The $3 pill known as BiDil was already a difficult sell when a Georgia-based pharmaceutical company bought the marketing rights a few years ago. A treatment for African Americans suffering from heart failure, BiDil had never really caught on, forcing the drug company that developed it to take a buyout offer. One strike against the drug was a 2009 study that raised questions about its safety and effectiveness.
So last summer, the new owner of the drug, Arbor Pharmaceuticals LLC of Atlanta, sought to get the study taken down from a government website. For help, the company turned to the office of a congressman to whom the CEO had given the maximum $2,700 campaign donation — Rep. Tom Price, the Georgia Republican nominated by Donald Trump to become head of the Department of Health and Human Services.
Over the next few months, one of Price’s aides emailed the federal Agency for Healthcare Research and Quality at least half a dozen times, asking at one point “what seems to be the hold up” in getting the study removed from the website, which aims to help patients, health care providers and policy makers make “better treatment choices.” In the end, the agency, which is part of the Department of Health and Human Services, kept the study online but added a note: “This report is greater than 5 years old. Findings may be used for research purposes but should not be considered current.”
The exchange over the BiDil study, obtained through public records requests and not previously reported, is the latest example of how public policy and industry matters converged in the congressional career of Price, who is a physician. Price was questioned extensively during his confirmation hearings about reports that he took legislative action affecting companies that donated to him or in which he held shares.
Neither Price’s office nor officials at Health and Human Services responded to requests for comment. Edward Schutter, chief executive of Arbor Pharmaceuticals, told ProPublica he was not aware his company had requested anything from Price. He said he never discussed the issue with the congressman.
NitroMed, the original maker of BiDil, a combination of two generic drugs already on the market, was initially turned down for approval in 1997 by the Food and Drug Administration, which concluded that a study showing it was associated with a reduced chance of death was not statistically significant. But the drug was vetted again and approved in 2005, after a clinical study of 1,050 black patients published in the New England Journal of Medicine found patients who took it had a 43 percent better chance of survival.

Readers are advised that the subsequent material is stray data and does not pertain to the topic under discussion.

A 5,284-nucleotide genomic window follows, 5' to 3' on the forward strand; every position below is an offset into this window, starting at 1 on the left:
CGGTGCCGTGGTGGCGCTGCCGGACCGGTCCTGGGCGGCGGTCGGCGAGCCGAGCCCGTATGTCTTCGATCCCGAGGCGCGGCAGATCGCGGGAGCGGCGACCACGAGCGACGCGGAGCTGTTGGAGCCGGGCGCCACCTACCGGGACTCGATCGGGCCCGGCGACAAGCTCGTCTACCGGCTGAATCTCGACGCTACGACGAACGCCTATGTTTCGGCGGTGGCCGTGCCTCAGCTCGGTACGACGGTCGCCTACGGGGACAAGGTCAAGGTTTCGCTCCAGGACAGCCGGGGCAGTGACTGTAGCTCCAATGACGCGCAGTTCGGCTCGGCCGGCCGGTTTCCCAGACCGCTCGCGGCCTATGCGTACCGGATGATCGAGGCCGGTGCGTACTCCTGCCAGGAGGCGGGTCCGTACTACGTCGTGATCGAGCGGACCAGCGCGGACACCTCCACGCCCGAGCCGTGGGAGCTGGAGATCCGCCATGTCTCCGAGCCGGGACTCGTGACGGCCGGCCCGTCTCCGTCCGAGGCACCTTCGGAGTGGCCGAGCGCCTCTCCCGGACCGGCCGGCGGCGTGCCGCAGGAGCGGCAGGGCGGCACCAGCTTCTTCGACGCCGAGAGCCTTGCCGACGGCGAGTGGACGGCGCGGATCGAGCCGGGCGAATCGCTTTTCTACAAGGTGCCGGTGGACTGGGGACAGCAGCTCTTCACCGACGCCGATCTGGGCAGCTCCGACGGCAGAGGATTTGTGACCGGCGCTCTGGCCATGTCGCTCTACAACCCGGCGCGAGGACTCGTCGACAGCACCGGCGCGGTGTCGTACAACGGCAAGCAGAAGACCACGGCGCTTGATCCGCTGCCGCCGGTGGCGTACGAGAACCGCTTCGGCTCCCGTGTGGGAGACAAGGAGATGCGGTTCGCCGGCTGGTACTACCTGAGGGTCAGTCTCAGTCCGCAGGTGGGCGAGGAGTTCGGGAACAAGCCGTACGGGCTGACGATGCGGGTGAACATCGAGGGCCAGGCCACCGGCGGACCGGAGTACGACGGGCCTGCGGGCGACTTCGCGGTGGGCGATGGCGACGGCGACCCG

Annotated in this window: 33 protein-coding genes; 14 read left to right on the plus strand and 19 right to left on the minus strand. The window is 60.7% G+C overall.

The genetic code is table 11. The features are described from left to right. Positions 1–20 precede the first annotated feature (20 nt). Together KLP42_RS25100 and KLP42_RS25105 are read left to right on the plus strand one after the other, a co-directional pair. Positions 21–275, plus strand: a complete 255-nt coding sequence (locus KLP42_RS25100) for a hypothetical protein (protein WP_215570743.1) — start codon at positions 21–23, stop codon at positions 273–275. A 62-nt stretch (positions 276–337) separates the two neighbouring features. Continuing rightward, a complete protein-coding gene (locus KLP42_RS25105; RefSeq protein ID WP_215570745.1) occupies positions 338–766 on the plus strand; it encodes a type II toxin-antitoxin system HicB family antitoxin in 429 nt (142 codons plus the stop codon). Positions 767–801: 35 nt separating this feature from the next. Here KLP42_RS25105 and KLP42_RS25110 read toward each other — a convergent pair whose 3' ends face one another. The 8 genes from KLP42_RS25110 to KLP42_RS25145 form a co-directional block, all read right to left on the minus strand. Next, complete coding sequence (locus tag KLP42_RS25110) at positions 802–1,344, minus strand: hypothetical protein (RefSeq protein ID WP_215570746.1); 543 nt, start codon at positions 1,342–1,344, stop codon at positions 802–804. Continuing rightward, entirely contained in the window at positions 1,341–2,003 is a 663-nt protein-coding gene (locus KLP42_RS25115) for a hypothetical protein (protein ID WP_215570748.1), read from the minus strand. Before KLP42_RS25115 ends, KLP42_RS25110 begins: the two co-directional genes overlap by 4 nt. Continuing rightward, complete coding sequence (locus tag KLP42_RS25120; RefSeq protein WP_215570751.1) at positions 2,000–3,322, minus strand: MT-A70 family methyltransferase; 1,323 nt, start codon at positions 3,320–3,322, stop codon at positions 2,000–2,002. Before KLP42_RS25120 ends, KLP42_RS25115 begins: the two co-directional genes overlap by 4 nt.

The drug made waves as one of the first treatments targeting a particular racial group. Its supporters hoped it would be a pioneer in pharmaceuticals catering to particular genetic makeups, but skeptics panned the notion that race was an effective biological predictor. In any case, the drug flopped amid little interest from patients or doctors. NitroMed failed in 2009, and Arbor Pharmaceuticals bought the rights.
The study led by Karl Hammermeister, a cardiology professor at the University of Colorado School of Medicine, and originally published in the journal Clinical Therapeutics in 2009, found that BiDil was not actually associated with a significant reduction in death or 2009 hospitalization. The study found that in all but one of its test groups the drug was associated with significantly increased risk of hospitalization for heart failure.
Arbor, a privately held firm that employs about 600 people, is headquartered in Price’s district. In August of 2015, Schutter donated $2,700 to Price’s campaign. In February 2016, a woman named Linda Schutter, who lives at the same address as the CEO, also gave $2,700, federal records show.
Gary Beck, a policy assistant to the congressman, first reached out to the federal research agency about the study in July, emails show. “I have been in contact with representatives from Arbor Pharmaceuticals based in Georgia in regard to some issues they have with the study that is linked below,” he wrote, adding that the company told him “the study might be outdated” and they wanted it removed from the website.